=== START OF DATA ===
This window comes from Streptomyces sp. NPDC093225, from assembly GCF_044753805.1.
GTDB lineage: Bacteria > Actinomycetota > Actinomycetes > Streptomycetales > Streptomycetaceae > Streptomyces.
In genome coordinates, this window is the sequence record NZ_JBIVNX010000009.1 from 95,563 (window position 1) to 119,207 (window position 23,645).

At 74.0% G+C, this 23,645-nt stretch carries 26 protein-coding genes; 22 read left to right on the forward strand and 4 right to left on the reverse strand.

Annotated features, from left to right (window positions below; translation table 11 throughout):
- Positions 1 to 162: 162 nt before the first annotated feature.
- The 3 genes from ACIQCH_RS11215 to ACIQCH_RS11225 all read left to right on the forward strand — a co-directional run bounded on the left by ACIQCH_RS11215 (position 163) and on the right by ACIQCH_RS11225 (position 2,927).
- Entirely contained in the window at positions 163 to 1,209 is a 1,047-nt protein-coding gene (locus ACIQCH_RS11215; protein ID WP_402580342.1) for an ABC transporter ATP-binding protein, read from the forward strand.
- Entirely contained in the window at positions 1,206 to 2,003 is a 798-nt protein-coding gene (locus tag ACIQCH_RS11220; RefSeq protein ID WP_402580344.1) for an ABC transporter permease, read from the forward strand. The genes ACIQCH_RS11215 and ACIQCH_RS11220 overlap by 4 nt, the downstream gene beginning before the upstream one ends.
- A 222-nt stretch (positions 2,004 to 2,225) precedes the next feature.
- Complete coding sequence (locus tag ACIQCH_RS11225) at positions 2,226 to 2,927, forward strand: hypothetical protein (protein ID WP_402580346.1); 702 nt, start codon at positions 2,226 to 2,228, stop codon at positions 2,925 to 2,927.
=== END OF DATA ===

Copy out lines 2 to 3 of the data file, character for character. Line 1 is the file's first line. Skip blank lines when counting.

GTDB lineage: Bacteria > Actinomycetota > Actinomycetes > Streptomycetales > Streptomycetaceae > Streptomyces.
In genome coordinates, this window is the sequence record NZ_JBIVNX010000009.1 from 95,563 (window position 1) to 119,207 (window position 23,645).